Weekly Sports Newsletter: Why Wriddhiman Saha got support and Wasim Jaffer didn’t

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It wasn’t too far back in time when Wriddhiman Saha was Superman to fans. They celebrated his diving shots by photoshopping a fluttering red cape over his aerial photos, turning them into viral memes of celebration.

Time flies in Indian cricket. Saha, right now, doesn’t quite come across as a superhero.

Left out of the test team, intimidated by a journalist and seemingly betrayed by the system – beginning with BCCI President Sourav Ganguly – he couldn’t be faulted for walking away from the spotlight with the anguish that the Teller was, after all, nothing but an ingrate. work.

Those standing by his side were those who had shared a box with him. There was an outpouring of support from players, who pressed him to reveal the name of the ghost interview requester with a threatening tone. So far, so good.

But then something unusual happened that hinted there was more to this story. With uncharacteristic speed, the body of players you rarely hear about – the Indian Cricketers Association – swung into action.

Calling the episode ‘completely unacceptable’, they said: ‘At the ICA our primary concern is the welfare of cricketers, past and present, and we cannot accept such behavior from anyone. , let alone a journalist. We fully agree with Saha and ask her to reveal the name of the journalist. Should BCCI feel the need to revoke the offending journalist’s accreditation and access to any BCCI event, we will fully support this decision.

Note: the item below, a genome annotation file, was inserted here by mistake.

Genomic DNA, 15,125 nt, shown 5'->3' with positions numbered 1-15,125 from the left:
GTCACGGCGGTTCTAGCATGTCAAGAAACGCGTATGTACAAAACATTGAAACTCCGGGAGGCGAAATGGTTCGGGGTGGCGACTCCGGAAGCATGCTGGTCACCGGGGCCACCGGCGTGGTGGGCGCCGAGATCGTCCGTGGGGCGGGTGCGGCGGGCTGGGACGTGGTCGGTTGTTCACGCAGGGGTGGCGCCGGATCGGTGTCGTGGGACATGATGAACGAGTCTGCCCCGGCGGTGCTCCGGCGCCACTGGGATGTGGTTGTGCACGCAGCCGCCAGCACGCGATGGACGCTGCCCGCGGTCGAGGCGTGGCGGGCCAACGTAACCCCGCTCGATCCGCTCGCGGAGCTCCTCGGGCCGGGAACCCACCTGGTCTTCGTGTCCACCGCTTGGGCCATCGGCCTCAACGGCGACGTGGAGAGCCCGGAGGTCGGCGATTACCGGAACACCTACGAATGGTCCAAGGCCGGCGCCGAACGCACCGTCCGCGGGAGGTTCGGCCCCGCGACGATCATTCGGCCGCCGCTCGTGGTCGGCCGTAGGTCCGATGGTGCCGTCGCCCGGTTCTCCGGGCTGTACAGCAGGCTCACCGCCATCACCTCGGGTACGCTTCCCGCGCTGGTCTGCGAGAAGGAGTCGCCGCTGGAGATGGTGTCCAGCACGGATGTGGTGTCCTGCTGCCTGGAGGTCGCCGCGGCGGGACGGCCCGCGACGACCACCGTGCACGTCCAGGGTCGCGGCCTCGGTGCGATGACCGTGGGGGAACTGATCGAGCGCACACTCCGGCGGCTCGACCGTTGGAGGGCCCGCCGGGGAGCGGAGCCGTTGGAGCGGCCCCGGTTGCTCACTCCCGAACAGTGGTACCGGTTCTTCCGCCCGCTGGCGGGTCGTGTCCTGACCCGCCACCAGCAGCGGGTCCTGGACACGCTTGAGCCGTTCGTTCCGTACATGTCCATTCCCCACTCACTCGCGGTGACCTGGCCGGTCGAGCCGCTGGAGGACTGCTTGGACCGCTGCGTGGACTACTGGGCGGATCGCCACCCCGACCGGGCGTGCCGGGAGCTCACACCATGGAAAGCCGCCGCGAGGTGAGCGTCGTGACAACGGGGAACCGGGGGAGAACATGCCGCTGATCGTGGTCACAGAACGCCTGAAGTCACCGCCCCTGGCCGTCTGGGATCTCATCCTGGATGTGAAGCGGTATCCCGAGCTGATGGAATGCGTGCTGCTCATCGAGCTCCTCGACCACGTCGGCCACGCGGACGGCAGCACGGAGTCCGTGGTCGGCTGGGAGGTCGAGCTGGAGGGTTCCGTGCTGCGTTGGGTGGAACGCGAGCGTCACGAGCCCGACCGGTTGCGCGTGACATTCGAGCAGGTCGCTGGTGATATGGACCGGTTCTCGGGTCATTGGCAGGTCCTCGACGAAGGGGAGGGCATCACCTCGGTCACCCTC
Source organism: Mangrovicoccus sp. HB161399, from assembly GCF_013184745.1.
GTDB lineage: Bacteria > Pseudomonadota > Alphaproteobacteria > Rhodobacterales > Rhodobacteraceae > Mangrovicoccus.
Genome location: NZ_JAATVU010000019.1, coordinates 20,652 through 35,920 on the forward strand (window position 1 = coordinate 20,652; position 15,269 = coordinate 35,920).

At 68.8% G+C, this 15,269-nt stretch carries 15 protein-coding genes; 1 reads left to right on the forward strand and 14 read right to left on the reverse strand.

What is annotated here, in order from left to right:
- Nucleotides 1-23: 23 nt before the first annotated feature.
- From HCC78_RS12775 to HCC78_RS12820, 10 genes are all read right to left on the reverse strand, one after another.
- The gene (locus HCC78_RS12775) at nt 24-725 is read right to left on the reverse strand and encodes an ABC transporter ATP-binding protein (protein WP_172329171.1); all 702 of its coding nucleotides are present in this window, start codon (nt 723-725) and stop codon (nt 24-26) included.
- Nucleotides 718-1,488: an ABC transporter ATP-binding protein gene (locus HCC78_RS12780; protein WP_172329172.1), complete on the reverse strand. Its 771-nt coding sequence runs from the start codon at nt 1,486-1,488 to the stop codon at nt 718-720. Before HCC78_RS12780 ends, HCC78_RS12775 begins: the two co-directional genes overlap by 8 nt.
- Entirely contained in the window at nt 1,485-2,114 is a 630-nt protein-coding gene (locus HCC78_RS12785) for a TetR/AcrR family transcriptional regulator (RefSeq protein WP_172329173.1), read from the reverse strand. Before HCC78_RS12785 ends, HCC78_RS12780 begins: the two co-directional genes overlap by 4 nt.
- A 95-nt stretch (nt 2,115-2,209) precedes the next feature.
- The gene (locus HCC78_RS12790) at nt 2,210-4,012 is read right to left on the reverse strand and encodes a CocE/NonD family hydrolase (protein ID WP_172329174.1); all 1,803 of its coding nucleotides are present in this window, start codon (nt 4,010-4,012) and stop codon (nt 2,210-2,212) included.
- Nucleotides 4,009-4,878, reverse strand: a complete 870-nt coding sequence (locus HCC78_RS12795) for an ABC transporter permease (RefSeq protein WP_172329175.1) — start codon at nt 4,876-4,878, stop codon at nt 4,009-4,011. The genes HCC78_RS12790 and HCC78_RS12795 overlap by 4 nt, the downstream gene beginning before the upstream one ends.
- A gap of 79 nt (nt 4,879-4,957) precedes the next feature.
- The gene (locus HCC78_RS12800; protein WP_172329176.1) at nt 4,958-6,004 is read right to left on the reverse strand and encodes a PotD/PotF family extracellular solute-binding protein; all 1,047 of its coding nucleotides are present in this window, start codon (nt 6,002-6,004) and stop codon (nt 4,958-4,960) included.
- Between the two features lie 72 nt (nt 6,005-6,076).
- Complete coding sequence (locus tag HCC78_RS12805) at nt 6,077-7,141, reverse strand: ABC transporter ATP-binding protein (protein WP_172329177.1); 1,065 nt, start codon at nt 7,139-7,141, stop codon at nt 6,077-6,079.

Exactly a year ago, in February last year, there was another cricketer who needed support but was left on his own. None of his teammates rallied behind him. The ICA was conspicuous by its silence.

Former India Test opener and top Ranji Trophy run-getter Wasim Jaffer had an unforgettable coaching stint with Uttarakhand. He left the team mid-season, sparking an unsavory controversy.

Without any sort of investigation, Uttarakhand officials said Jaffer had a community bias and promoted Muslim players. In one fell swoop, they had not only tried to slander the man of impeccable conduct on and off the pitch, but also tried to smear the country’s emblematic diversity sport.

Jaffer was suddenly alone. He had to call the few journalists he knew and hold a press conference to present his side of the story.

He spoke of the undue interference of officials in the selection as the reason for his premature departure. Jaffer had grace; he was silent about his employers when he quit. It was only after being pushed into a corner and prodded by serious allegations that he gave his side and recounted the ills of his former workplace.

“It’s the lowest possible. These allegations that I belong to the community are sad,” he said.

Prior to his miraculous transformation into a current social media influencer, known for his Bollywood-inspired wit and an ongoing meme battle with former England captain Michael Vaughan, Jaffer was a man of few words. He was the archetypal Indian cricketer of his day.

humility personified